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Beware the telly-tale signs of a deadly habit


Beware the telly-tale signs of a deadly habit

Couch potatoes be warned: your TV binge-watching could lead to fatal blood clots

Senior reporter

Being a couch potato and glued to your television for hours on end could literally kill you.
A new study by the University of Minnesota in the US has found that spending too much time in front of the small screen could increase a person’s chance of developing potentially fatal blood clots known as venous thrombosis.
The researchers warned that even trying to counterbalance hours of TV watching through exercise is unlikely to be effective.
“Prolonged sitting can in some cases lead to blood clots because the normal circulation of blood through the legs and feet is impaired,” said the researchers.
The study focused on the risk of developing a common and potentially fatal blood clot in the vein called venous thromboembolism (VTE).“One type of VTE is known as deep vein thrombosis, where the blood clots form in the deep veins of the legs. Another serious problem is when VTE become dislodged and travel through the bloodstream to block off another vein somewhere else in the body. If VTE end up in the lungs, they cause blood clots in the lungs known as pulmonary embolism,” the study stated.
Watching television is the most common sedentary behaviour around the world, and findings from a 2016 study in Japan highlighted the increased risk of suffering a VTE related to the hours spent in front of the TV.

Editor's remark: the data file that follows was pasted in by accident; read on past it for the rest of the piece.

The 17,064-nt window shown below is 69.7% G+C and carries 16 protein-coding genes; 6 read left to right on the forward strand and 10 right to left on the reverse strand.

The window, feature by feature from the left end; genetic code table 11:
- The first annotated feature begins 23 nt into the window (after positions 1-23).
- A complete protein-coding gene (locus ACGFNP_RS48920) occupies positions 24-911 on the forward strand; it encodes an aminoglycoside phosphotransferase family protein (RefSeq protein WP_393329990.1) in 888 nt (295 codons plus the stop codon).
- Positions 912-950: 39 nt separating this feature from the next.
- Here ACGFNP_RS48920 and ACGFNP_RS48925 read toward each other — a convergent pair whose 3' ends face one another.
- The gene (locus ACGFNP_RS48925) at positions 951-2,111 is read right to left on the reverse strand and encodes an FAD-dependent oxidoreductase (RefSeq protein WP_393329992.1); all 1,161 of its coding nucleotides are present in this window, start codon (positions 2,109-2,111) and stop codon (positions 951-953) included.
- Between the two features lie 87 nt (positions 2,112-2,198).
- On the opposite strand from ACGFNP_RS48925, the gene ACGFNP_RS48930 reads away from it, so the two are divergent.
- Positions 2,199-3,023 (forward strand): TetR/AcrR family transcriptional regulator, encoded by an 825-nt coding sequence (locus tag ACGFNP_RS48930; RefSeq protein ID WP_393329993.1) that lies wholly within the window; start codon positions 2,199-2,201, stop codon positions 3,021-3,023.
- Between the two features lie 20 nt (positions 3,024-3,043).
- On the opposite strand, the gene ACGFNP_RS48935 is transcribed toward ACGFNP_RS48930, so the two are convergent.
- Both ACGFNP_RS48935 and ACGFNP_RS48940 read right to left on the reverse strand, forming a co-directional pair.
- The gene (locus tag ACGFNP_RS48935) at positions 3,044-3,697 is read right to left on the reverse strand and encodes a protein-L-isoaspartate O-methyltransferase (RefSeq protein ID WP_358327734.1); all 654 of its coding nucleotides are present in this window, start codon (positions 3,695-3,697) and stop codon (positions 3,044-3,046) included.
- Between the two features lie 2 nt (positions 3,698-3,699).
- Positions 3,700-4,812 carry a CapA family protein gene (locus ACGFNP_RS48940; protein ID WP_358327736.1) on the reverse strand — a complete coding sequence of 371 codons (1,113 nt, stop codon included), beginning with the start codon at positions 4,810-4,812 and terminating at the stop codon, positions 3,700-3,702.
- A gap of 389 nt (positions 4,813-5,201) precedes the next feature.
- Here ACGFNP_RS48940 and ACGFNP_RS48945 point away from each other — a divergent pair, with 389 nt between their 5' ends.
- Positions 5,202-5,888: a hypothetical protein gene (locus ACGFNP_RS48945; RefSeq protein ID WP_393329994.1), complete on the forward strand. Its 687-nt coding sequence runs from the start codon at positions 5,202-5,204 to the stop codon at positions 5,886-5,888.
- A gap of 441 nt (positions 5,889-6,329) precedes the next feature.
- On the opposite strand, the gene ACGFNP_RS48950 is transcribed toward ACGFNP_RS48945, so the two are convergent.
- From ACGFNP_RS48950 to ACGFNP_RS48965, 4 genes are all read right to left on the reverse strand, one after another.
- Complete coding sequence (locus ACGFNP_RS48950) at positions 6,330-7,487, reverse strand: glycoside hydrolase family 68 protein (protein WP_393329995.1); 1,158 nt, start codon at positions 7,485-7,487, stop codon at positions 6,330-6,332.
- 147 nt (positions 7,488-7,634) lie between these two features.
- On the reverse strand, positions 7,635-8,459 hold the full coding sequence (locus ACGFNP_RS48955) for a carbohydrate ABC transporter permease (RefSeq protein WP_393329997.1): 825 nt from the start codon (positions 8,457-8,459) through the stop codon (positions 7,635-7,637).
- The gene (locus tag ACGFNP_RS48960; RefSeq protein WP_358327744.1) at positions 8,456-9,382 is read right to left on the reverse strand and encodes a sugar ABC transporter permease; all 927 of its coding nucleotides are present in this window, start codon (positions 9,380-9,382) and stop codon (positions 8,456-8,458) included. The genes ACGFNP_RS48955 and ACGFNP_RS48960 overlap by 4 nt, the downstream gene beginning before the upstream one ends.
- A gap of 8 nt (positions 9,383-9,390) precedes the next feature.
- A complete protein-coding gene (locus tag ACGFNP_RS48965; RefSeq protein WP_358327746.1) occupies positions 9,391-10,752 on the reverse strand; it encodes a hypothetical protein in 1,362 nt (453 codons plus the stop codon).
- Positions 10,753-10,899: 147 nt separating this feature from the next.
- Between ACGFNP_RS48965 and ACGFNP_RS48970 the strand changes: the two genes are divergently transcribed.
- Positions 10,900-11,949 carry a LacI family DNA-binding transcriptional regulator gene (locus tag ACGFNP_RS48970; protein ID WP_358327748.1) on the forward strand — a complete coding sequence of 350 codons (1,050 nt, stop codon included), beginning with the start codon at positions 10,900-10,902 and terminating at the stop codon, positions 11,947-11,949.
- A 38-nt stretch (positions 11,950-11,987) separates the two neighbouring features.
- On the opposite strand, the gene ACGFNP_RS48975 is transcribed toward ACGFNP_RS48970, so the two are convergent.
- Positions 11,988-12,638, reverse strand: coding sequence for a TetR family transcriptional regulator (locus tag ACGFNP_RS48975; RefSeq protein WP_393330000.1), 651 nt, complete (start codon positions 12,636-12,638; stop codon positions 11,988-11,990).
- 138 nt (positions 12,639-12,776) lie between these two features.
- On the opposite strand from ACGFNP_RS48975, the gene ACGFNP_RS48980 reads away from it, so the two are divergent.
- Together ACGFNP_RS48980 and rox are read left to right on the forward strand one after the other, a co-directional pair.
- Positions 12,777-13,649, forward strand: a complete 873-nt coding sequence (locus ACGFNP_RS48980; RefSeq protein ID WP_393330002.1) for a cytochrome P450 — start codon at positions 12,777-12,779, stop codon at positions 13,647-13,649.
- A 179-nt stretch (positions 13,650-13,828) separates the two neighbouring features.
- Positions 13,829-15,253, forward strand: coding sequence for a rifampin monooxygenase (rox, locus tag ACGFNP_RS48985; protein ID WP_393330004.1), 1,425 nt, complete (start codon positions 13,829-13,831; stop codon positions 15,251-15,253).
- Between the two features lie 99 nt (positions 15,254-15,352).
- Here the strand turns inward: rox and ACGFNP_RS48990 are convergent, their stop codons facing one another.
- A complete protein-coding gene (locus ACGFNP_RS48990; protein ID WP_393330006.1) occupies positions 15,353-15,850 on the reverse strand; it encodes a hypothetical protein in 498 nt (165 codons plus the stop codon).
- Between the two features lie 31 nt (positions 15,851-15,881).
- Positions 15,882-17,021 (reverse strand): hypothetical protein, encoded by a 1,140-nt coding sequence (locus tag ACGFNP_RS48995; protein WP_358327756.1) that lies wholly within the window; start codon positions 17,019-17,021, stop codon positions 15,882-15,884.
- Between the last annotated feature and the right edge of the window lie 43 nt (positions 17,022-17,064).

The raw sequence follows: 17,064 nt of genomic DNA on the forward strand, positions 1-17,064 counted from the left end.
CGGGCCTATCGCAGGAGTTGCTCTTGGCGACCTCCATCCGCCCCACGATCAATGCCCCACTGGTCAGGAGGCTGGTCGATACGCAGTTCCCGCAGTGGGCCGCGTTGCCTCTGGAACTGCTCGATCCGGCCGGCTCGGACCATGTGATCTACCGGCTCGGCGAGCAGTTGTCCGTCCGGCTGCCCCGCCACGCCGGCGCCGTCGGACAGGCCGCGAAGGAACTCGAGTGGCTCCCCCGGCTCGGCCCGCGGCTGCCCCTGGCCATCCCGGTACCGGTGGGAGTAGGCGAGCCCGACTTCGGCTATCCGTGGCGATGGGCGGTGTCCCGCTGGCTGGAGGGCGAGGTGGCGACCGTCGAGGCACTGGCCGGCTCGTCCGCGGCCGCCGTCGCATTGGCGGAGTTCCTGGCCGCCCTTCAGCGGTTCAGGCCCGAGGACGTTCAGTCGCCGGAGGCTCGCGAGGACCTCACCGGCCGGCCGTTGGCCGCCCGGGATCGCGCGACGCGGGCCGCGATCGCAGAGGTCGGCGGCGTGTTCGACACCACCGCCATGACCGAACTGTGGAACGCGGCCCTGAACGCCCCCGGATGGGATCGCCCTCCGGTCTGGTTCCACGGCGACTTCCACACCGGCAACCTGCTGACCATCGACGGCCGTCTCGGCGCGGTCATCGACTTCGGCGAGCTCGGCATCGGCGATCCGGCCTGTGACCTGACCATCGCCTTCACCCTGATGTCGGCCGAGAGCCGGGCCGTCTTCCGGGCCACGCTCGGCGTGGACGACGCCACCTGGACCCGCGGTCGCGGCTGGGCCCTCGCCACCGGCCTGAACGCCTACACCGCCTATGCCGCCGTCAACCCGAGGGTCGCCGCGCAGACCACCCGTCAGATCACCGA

The University of Minnesota study is the first to focus on a Western population, who are known to be more prone to blood-clotting conditions than people of Asian descent.The researchers analysed data from 15,158 Americans aged between 45 and 64 when the Atherosclerosis Risk in Communities Study  (ARIC) started in the late 1980s.
ARIC is an ongoing population-based prospective study of blood flow-related diseases in the US.
Participants were initially asked about their health status, whether they exercised or smoked and whether they were overweight.Since then ARIC has been in regular contact with participants to ask about hospital treatment they may have received.
“The findings show that participants who watched television very often had more than 1.7 times the risk of suffering from a VTE compared to those who never or seldom watched TV. This risk still remained high even when factors such a person’s weight or levels of exercise were taken into account,” said the researchers.In South Africa, the National Income Dynamics Study (NIDS), launched two years ago, found that few South Africans are exercising and that those who don’t engage in physical activity are unlikely to do so in the future.
“In 2008‚ about 14% of South African adults reported exercising at least three times a week. And this number dropped marginally to 13% in 2012‚” said NIDS.“South Africans who report that they never exercise are unlikely to start exercising in the future. About 82% of those who reported never exercising in 2008 continued to remain inactive in 2012.”Professor Yoga Coopoo, head of sport and movement studies at the University of Johannesburg, said the life-threatening blood clots “can happen in persons that are at risk”.
“However, there are studies that show that people in general sit for more than eight-and-a-half hours per day. This may increase the risk for coronary heart disease, hypertension and diabetes.
“Also, the time spent watching TV is related to the amount of visceral fat, which is a type of body fat that’s stored within the abdominal cavity.”
Coopoo said those who are prone to blood clots are “inactive, older people, people with chronic disease and those who are overweight or obese”.

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